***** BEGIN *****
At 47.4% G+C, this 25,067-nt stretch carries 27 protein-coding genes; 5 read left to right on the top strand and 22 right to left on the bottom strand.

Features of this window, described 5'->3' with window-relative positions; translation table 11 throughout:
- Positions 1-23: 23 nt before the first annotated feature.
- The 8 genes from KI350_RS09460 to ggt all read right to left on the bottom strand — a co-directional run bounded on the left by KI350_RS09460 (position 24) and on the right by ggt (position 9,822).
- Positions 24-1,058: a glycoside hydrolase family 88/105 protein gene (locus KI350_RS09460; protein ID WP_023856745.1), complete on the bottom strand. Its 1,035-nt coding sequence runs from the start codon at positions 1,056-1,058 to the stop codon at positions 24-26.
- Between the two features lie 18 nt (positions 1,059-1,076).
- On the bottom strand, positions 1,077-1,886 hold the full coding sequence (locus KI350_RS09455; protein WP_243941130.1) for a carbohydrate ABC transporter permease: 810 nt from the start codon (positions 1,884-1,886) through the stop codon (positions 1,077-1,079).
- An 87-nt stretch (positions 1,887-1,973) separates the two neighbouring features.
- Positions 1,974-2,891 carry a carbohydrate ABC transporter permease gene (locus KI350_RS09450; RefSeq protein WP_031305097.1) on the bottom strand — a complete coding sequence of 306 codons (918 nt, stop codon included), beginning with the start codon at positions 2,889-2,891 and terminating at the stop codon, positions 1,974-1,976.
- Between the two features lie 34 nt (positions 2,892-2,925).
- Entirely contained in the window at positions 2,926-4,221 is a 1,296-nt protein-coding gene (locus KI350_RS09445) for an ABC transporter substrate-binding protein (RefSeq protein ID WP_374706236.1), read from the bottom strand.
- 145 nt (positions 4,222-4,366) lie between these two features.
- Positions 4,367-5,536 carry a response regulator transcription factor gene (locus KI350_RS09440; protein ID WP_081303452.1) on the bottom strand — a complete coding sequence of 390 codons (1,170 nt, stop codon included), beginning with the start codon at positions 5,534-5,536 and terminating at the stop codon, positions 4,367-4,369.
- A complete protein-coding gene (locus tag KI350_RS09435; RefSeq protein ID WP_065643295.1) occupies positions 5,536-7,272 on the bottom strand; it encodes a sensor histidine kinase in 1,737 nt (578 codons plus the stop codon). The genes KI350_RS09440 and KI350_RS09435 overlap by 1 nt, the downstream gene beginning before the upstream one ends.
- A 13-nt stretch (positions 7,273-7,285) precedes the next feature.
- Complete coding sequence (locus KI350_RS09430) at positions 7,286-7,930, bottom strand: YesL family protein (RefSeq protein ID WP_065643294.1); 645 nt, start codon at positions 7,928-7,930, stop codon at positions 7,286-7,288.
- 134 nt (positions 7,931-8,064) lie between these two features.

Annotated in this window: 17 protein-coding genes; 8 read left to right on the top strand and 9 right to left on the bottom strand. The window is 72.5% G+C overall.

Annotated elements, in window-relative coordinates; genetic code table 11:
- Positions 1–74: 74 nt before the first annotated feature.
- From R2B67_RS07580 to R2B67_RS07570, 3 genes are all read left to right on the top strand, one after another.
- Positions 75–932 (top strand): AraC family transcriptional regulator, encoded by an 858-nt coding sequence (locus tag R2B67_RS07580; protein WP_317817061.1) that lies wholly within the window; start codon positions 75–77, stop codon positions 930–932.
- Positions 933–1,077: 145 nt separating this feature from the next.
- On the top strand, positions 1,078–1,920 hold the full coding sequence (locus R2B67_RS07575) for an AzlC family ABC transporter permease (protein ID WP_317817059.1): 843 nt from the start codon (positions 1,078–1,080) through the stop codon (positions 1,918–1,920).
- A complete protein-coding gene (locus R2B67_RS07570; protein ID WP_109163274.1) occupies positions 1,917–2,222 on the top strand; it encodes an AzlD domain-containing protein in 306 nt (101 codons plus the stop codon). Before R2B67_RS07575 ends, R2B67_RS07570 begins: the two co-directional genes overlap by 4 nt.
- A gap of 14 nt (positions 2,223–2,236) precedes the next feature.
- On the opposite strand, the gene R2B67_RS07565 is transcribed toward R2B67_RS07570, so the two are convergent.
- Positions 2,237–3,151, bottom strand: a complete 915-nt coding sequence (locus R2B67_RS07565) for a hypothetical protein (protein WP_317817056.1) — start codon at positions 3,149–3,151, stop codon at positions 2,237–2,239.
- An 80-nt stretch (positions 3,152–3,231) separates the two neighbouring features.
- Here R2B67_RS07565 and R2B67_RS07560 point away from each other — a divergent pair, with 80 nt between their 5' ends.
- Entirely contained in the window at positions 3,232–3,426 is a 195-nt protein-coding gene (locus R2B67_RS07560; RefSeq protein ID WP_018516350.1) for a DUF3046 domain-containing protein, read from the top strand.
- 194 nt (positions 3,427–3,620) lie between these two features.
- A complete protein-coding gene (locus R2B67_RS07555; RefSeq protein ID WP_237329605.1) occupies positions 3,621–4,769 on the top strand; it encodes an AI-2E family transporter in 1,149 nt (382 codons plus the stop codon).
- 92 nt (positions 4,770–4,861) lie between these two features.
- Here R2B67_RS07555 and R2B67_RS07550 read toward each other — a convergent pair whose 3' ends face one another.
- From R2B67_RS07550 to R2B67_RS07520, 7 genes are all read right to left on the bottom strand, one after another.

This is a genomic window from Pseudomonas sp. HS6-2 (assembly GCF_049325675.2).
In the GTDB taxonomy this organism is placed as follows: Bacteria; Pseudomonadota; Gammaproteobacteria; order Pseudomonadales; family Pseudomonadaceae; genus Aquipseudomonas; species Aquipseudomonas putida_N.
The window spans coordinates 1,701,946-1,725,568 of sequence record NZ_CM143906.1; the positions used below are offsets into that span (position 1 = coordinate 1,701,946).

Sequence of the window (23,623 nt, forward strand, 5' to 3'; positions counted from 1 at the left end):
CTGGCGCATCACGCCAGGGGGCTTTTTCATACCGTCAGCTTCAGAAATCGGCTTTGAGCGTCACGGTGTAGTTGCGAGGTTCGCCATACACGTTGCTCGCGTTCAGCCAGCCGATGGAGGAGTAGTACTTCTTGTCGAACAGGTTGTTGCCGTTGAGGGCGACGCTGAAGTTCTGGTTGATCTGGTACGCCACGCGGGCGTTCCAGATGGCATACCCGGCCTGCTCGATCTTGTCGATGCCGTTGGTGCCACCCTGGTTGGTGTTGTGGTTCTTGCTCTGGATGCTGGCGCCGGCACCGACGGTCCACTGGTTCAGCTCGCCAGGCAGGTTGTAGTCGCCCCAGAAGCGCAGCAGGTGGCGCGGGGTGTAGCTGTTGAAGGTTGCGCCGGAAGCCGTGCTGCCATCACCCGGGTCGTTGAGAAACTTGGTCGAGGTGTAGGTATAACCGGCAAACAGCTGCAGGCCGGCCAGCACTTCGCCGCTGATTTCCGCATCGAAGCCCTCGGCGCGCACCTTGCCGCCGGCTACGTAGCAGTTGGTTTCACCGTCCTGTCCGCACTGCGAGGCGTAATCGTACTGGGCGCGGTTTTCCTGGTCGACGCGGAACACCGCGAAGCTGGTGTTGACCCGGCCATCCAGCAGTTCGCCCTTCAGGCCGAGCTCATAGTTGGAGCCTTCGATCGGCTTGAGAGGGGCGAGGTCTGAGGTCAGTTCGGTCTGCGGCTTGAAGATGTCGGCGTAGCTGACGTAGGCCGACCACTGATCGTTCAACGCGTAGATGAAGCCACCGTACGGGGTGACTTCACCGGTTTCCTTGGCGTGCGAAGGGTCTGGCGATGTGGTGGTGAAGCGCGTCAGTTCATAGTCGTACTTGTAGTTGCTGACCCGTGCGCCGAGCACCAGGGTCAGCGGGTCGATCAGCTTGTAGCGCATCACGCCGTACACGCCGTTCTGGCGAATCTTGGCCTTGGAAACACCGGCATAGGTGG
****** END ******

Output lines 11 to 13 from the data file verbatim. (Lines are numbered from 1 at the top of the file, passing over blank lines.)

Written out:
- Entirely contained in the window at positions 2,926-4,221 is a 1,296-nt protein-coding gene (locus KI350_RS09445) for an ABC transporter substrate-binding protein (RefSeq protein ID WP_374706236.1), read from the bottom strand.
- 145 nt (positions 4,222-4,366) lie between these two features.
- Positions 4,367-5,536 carry a response regulator transcription factor gene (locus KI350_RS09440; protein ID WP_081303452.1) on the bottom strand — a complete coding sequence of 390 codons (1,170 nt, stop codon included), beginning with the start codon at positions 5,534-5,536 and terminating at the stop codon, positions 4,367-4,369.